Iraq's gloomy reality becomes increasingly clear

PHILADELPHIA — PHILADELPHIA -- Even key Republicans are finally beginning to grasp how dire is the Iraq situation.

While Secretary of State Condoleezza Rice was on an emergency trip last week to Baghdad, insisting that Iraqis are "making progress," the Republican chairman of the Senate Armed Services Committee was giving a bleak assessment of his trip there, also last week.


Sen. John W. Warner of Virginia said bluntly that if the Iraqi government was unable "to function" and reduce the violence "in two or three months," the U.S. government would have to consider whether "a change of course" was needed. "And I wouldn't take off the table any option at this time," he added.

He didn't suggest, however, what "a change of course" might mean.


Indeed, Mr. Warner's subsequent words showed why it's so hard for honest politicians, whether Republican or Democrat, to find a viable alternative to the administration's failed Iraq policy. The senator blamed Iraqi leaders for their inability to stop the violence and restore sanity and services to their people. "You do not see them ... doing what is necessary," he said.

Mr. Warner is correct that Iraq's progress - and the prospects for a U.S. troop withdrawal - depends heavily on the competence of Iraqi leaders. But what if Iraq's government is incapable of salvaging the country's future - and American policy?

Top U.S. military commanders in Iraq have been making a similar point for more than a year: Unless Iraqis can pull together a workable national unity government that includes majority Shiite Arabs along with Kurds and members of the disaffected Sunni Arab minority, the country will disintegrate. Moreover, if there's no functional government, the Iraqi military we're training won't be able to fight the insurgents who are pulling Iraq apart.

What Mr. Warner - and Ms. Rice - saw in Baghdad, however, is an Iraqi government that barely exists. For weeks, unnamed U.S. commanders and officials in Baghdad have been telling journalists that they are losing faith in Prime Minister Nouri al-Maliki. They say he is unable to check sectarian violence and foster national reconciliation. Even Ms. Rice warned that Mr. al-Maliki's 6-month-old government had reached "a critical time." Her own plane was forced to circle Baghdad for nearly an hour before landing because of a mortar attack near the airport.

On my last trip to Iraq in June, it was clear that the prospects for the al-Maliki government were far from rosy. Why should anyone be surprised?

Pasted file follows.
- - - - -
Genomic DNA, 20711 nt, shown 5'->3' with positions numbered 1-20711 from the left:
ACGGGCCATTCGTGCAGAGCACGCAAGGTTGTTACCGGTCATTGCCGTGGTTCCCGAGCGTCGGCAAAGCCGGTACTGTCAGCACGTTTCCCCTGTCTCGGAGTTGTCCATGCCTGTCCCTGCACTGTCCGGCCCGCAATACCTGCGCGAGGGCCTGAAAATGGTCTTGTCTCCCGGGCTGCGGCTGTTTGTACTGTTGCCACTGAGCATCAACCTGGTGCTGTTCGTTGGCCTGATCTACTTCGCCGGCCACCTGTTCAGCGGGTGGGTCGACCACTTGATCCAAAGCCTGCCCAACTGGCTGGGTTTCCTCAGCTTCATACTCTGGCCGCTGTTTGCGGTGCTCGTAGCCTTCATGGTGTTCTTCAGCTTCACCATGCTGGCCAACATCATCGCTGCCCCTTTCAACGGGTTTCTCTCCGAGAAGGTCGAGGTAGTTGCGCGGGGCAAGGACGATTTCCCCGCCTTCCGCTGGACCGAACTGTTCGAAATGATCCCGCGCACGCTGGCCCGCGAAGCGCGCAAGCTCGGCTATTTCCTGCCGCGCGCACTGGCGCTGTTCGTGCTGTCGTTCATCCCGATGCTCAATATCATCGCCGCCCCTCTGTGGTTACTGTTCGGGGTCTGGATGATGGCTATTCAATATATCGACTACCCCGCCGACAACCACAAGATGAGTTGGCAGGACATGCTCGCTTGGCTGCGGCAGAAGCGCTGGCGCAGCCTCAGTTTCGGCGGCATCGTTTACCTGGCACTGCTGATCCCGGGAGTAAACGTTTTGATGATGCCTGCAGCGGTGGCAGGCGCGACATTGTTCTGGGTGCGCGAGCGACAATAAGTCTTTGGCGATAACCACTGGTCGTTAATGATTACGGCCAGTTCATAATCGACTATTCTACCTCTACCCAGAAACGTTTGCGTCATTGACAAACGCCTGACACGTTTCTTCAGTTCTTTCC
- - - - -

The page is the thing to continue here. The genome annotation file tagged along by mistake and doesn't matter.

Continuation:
Having lived under dictatorship or in exile, for decades, Iraqi leaders have no experience in running a country. Mr. al-Maliki was a compromise choice, a man whose chief qualification was that he had served as an aide to the previous (and incompetent) Prime Minister Ibrahim al-Jaafari and came from Mr. al-Jaafari's Dawa Party. The choice was made by the majority coalition of Shiite parties, who fought among themselves for weeks over the pick.

Cabinet posts were doled out to the various sectarian parties according to the number of assembly seats they had won in elections. Many ministers are more loyal to their parties than to the al-Maliki central government, and operate independent fiefdoms. Mr. al-Maliki didn't even appoint a Cabinet secretary (the official responsible for coordinating ministries and Cabinet meetings) until last month.

The interior minister, Jawad Bolani, was chosen because he had no close affiliation to any party. The hope was that such "independence" would enable Mr. Bolani to purge the ministry of sectarian death squads that have infiltrated the police and commando forces. But lacking a political base, Mr. Bolani has proved too weak - with one recent exception - to control or clean out this crucial ministry.


It is difficult to see how Iraq's government will get much better. There were far more competent candidates than Mr. al-Maliki in the running when he was selected, such as Vice President Adel Abdul-Mahdi of the other large Shiite party, known as SCIRI (the Supreme Council for the Islamic Revolution in Iraq). Kassim Daoud, a secular Shiite who served as national security adviser to former Prime Minister Ayad Allawi, also would have been a good choice.

The Iraqi constitution provides for a new prime minister if the national assembly issues a vote of no confidence. Yet it is hard to see how such a change could happen. The Shiite alliance would have to agree on an alternative candidate. Iran, which has strong ties to the two big Shiite parties, would also play an indirect role in vetting the choice.

Given how much trouble the Shiites had in agreeing on Mr. al-Maliki, I find it hard to believe that they could easily concur on another choice. Moreover, Mr. al-Maliki has the backing of the powerful, radical cleric Muqtada al-Sadr, who commands a large bloc of seats in the assembly.

Some Iraqi critics of Mr. al-Maliki argue privately that the U.S. ambassador to Iraq, Zalmay Khalilzad, could impose an alternative candidate. I don't think this kind of heavy-handed move would work. Many Shiite politicians are already suspicious of Mr. Khalilzad, a Sunni Muslim, whom they accuse of coddling Sunnis in his effort to entice them into a national unity government.

So the United States is stuck with a dysfunctional Iraqi government that will be hard-pressed to stabilize the country. This further undercuts any effort to change course in Iraq and reduce the number of U.S. troops there. Condoleezza Rice must have grasped this unpleasant truth by the time she left Baghdad.

Trudy Rubin is a columnist for The Philadelphia Inquirer. Her column appears Tuesdays and Fridays in The Sun. Her e-mail is